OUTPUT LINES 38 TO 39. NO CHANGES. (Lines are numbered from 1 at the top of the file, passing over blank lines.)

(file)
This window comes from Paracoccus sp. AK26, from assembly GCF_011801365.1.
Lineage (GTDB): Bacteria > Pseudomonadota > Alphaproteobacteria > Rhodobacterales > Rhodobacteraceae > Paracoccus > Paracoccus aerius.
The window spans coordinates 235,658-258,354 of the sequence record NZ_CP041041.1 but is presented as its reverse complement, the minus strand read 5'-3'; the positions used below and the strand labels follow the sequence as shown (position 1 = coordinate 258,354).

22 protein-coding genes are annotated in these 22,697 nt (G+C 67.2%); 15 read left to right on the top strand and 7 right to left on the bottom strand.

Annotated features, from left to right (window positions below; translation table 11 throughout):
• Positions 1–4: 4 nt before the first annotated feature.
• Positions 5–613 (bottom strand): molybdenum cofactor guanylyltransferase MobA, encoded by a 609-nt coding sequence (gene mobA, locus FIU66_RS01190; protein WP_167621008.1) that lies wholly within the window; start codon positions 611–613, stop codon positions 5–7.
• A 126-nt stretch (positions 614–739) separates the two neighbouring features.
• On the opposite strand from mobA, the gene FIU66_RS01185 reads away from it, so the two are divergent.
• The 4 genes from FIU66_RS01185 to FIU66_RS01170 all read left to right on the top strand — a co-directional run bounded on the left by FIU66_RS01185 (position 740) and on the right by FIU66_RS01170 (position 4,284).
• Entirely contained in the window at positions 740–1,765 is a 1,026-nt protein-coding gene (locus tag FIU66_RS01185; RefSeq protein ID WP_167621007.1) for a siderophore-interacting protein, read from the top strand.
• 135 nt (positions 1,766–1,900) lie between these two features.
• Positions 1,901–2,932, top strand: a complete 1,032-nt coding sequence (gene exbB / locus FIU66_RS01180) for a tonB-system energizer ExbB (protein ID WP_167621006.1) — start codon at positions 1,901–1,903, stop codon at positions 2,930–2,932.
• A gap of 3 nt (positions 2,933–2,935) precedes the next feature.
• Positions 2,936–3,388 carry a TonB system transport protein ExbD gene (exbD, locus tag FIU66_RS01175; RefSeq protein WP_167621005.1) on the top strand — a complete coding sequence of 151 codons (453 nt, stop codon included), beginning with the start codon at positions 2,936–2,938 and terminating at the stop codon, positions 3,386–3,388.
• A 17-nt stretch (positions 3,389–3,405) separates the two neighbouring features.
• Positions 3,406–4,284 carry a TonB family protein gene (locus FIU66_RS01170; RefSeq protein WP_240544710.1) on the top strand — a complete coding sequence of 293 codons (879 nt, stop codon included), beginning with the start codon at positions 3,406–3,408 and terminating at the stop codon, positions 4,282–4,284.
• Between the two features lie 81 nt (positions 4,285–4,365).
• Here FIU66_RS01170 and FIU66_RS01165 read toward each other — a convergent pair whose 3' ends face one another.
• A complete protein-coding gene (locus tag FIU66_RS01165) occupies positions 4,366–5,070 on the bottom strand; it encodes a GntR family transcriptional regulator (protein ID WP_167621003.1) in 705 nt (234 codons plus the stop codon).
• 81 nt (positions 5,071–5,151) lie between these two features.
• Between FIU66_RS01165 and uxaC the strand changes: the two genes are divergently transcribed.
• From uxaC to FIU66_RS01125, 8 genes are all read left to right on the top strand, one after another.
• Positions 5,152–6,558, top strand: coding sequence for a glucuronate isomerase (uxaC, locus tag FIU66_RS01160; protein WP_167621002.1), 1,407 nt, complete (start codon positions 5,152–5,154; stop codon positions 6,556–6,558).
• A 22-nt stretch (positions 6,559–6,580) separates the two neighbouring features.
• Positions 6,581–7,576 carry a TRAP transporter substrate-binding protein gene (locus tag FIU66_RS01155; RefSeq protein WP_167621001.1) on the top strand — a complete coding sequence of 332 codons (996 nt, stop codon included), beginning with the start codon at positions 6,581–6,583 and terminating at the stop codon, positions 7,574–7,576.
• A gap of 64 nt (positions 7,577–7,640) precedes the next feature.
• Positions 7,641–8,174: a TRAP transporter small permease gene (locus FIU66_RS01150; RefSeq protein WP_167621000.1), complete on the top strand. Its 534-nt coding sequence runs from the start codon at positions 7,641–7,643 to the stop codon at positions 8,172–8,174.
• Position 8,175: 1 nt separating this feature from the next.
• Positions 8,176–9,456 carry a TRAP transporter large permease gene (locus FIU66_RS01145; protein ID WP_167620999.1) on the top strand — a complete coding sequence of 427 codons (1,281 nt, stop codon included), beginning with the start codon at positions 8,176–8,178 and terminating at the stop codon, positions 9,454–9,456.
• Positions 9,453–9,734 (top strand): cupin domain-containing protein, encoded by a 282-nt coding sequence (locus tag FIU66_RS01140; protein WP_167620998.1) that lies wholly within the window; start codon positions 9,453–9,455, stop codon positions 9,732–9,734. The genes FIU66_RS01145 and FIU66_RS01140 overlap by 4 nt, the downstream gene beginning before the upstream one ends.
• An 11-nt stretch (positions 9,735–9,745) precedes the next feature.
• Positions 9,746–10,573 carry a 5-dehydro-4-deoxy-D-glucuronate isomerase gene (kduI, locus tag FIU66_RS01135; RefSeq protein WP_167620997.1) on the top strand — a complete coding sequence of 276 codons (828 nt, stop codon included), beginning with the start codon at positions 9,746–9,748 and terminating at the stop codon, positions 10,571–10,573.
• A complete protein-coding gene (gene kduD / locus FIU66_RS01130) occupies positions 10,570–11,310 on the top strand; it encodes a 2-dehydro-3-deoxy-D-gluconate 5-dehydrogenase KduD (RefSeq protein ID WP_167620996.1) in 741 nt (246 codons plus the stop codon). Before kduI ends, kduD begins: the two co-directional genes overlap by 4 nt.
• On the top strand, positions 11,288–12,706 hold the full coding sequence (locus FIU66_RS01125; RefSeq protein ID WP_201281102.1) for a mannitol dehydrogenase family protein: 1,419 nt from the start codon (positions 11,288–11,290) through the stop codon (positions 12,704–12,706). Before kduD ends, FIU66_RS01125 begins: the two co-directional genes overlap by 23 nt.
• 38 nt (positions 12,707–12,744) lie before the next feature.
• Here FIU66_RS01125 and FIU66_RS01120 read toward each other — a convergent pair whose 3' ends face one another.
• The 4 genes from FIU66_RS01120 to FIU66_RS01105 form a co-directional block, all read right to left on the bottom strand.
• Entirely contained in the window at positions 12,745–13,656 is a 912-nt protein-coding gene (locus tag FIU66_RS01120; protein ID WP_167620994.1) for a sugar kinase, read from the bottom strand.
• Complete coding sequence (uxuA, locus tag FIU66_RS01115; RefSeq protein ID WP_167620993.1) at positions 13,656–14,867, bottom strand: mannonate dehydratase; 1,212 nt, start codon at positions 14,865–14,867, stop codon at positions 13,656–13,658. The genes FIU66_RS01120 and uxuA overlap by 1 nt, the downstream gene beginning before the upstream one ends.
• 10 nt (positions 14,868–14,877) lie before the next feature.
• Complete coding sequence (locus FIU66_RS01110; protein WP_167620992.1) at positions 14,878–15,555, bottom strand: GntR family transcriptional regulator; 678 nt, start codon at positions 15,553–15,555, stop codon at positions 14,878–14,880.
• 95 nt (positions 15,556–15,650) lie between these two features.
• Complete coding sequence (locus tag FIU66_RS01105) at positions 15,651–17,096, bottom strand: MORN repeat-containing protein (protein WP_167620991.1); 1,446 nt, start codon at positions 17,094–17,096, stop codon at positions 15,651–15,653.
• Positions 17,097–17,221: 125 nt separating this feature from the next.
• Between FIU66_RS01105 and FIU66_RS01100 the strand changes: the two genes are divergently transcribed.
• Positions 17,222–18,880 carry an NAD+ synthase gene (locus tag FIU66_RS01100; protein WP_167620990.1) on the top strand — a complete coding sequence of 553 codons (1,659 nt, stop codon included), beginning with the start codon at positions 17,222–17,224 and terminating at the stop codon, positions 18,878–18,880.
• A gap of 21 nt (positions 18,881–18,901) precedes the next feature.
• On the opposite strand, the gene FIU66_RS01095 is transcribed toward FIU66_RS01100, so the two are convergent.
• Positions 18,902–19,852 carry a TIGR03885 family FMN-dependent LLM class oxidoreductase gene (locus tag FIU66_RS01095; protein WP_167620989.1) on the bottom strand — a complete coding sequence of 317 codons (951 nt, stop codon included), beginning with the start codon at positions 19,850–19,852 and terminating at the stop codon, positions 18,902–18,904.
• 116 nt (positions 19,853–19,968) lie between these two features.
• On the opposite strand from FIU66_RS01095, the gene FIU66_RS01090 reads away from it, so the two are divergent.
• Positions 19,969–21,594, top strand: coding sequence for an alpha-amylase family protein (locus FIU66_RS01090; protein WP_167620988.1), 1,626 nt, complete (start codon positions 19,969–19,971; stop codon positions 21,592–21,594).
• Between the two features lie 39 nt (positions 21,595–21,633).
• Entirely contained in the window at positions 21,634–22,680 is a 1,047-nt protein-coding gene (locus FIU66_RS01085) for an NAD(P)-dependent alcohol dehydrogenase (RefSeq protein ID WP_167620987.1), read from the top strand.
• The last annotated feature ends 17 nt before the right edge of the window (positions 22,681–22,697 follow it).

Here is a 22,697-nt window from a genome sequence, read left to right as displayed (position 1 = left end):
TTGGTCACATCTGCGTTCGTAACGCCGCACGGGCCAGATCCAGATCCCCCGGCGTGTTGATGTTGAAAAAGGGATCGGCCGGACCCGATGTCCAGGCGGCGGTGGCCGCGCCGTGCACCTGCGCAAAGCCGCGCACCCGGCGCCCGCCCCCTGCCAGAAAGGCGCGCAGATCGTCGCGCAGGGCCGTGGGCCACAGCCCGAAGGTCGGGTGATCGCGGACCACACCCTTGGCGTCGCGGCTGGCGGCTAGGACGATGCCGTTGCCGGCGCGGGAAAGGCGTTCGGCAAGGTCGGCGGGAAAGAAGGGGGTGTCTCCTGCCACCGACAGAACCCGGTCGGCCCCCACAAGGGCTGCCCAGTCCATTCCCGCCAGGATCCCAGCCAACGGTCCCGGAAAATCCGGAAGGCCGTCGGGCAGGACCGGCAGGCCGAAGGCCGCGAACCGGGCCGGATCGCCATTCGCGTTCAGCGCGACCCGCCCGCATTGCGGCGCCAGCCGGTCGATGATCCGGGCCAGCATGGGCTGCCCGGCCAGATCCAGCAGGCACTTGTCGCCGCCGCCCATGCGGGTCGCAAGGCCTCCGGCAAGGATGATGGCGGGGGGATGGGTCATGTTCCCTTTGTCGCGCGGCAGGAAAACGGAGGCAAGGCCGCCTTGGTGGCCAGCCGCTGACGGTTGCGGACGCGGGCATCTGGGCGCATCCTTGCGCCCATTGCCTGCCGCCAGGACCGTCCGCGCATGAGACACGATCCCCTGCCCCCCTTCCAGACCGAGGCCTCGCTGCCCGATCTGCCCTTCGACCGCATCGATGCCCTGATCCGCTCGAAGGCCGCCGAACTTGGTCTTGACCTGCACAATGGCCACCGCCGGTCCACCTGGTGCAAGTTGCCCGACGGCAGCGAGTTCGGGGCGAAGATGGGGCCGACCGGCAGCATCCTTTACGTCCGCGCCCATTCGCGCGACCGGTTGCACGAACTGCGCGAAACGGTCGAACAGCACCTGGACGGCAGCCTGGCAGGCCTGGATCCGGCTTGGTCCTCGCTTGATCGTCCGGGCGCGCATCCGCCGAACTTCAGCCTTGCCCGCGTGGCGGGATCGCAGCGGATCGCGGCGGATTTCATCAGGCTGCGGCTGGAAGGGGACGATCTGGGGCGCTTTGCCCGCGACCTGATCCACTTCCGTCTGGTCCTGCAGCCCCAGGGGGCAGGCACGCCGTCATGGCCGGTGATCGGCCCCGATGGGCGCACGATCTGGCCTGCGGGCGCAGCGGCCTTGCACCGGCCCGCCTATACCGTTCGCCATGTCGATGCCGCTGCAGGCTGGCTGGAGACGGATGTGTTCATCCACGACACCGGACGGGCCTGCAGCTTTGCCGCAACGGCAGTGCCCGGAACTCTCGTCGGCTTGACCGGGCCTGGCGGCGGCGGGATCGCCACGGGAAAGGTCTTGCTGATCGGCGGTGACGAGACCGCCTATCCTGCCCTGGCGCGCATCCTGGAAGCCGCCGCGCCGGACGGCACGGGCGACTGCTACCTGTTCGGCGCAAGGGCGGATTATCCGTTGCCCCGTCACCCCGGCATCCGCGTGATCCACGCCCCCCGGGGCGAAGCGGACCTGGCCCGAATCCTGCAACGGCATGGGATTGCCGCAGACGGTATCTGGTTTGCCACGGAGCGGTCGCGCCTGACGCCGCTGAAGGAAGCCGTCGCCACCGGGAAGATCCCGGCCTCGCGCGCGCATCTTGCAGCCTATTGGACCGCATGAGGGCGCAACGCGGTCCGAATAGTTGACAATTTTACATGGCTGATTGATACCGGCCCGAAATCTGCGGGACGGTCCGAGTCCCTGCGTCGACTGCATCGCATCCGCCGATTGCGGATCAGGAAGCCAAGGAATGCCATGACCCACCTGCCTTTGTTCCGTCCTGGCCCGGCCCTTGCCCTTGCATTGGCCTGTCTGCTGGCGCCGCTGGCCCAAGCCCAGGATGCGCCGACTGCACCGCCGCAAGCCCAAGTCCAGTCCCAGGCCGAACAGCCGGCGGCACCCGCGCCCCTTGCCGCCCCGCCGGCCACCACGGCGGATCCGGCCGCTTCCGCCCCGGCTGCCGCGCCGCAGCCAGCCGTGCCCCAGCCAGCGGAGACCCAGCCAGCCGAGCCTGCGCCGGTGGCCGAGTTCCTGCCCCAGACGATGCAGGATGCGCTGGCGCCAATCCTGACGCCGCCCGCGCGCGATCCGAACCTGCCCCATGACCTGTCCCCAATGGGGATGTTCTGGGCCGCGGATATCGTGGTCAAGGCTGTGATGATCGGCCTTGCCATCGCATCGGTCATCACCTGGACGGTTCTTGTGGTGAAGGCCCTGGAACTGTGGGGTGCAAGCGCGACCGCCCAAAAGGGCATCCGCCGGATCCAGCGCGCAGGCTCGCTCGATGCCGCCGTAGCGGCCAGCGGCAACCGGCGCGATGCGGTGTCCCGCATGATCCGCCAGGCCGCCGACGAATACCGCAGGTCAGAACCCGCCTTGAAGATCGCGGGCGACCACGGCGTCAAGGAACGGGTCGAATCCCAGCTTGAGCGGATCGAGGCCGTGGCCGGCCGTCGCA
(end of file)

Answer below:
• The 4 genes from FIU66_RS01120 to FIU66_RS01105 form a co-directional block, all read right to left on the bottom strand.
• Entirely contained in the window at positions 12,745–13,656 is a 912-nt protein-coding gene (locus tag FIU66_RS01120; protein ID WP_167620994.1) for a sugar kinase, read from the bottom strand.